Chairman McDaniels welcomed to the podium, Chief Daugherty, asking if “he had any good news for us”. He said, “I come today with some quivers of hope...but, as of now, as you can see---our drought condition has not improved”, as he referred to the data passed to the Commission. He said, thanking the Commission and the citizens, regarding the 4th of July, that “it was uneventful---from a fire perspective and we were about a fifth of what we normally run---on fireworks fires”. He credited the “prevention message to the public, the burn ban and the smoke pouring into the valley everyday from the 416 Fire”---to bring awareness of the fire threat. The outlook for July does offer a “glimmer of hope” for diminished fire danger---and “hopefully the monsoons will set up pretty soon”. There were 25 lightning-caused fires over the weekend. One fire near Navajo Dam, even with rainfall one hour prior, nearly got out of hand, so he recommended to “hold tight on the Fire Ban”. Conditions are still so dry that “some junipers are dying”.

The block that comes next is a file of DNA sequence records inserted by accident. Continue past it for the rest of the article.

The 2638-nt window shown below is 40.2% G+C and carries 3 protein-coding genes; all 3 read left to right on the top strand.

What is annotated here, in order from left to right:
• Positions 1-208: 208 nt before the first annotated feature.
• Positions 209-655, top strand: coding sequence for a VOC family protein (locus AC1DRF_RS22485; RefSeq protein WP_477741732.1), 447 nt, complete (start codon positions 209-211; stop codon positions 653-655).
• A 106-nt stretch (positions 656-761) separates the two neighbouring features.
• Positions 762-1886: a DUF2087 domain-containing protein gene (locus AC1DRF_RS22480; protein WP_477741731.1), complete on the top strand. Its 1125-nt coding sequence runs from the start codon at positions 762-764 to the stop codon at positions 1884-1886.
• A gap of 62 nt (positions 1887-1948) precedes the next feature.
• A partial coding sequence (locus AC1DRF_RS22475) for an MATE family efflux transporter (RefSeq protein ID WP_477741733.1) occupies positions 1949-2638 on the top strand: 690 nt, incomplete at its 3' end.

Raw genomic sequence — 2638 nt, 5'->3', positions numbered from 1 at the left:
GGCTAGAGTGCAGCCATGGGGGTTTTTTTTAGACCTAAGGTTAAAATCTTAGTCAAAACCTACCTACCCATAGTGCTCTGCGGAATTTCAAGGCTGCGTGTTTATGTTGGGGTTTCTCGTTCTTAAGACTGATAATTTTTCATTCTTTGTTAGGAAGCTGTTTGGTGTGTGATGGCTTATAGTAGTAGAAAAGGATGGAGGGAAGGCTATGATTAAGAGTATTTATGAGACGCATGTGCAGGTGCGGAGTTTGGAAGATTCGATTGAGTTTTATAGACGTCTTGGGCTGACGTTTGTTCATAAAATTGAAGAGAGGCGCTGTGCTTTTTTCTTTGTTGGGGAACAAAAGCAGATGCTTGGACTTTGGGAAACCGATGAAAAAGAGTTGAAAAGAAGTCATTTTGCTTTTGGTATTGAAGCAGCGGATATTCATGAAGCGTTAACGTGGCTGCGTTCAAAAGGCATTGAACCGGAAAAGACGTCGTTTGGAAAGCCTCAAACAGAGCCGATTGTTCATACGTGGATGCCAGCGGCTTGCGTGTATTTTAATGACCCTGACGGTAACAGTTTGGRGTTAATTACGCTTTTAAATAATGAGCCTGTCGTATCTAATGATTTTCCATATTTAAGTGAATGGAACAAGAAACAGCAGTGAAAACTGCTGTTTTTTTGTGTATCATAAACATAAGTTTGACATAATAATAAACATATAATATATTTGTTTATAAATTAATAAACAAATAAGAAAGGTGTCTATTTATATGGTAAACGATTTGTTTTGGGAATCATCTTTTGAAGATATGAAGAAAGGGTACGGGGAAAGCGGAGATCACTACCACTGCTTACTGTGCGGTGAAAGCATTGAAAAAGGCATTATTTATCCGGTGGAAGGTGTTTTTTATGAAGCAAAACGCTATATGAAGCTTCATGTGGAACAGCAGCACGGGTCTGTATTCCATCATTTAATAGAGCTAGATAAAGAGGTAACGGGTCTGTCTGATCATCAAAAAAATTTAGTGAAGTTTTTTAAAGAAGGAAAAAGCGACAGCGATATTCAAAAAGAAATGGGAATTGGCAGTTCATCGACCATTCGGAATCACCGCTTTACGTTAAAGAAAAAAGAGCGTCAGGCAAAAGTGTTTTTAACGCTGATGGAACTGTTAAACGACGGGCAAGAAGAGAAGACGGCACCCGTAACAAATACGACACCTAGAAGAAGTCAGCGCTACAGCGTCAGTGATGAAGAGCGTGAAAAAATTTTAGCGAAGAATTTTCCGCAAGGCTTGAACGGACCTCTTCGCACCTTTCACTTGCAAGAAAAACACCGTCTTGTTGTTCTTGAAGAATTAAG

Mike Berve gave statistics on the ‘AirCare Program’, stating that the helicopter and airplane owned by the hospital have operational costs of nearly $6 million annually and the County budget spent is about $309 thousand. He stated that the average cost per helicopter flight is $17,855; the average airplane flight is over 200 miles with a cost to the patient of over $22 thousand. About 850-900 patients are flown per year, with an average of 70% being county residents. The average flight is 84 miles, taking patients to other facilities or bringing them to San Juan Regional Medical Center. The program started 25 years ago when emergency services were not consolidated, but now operates under the Communications Authority and closely with all emergency agencies. Berve presented data that showed a high efficiency for their service---compared to national averages for profit and non-profit operations. He said, “this is a very hazardous occupation, so we take safety as our priority...and the level of training and expertise for a medical crew is very important”. He described the vast amount of specialized medical equipment---with it’s much higher cost---for AirCare application.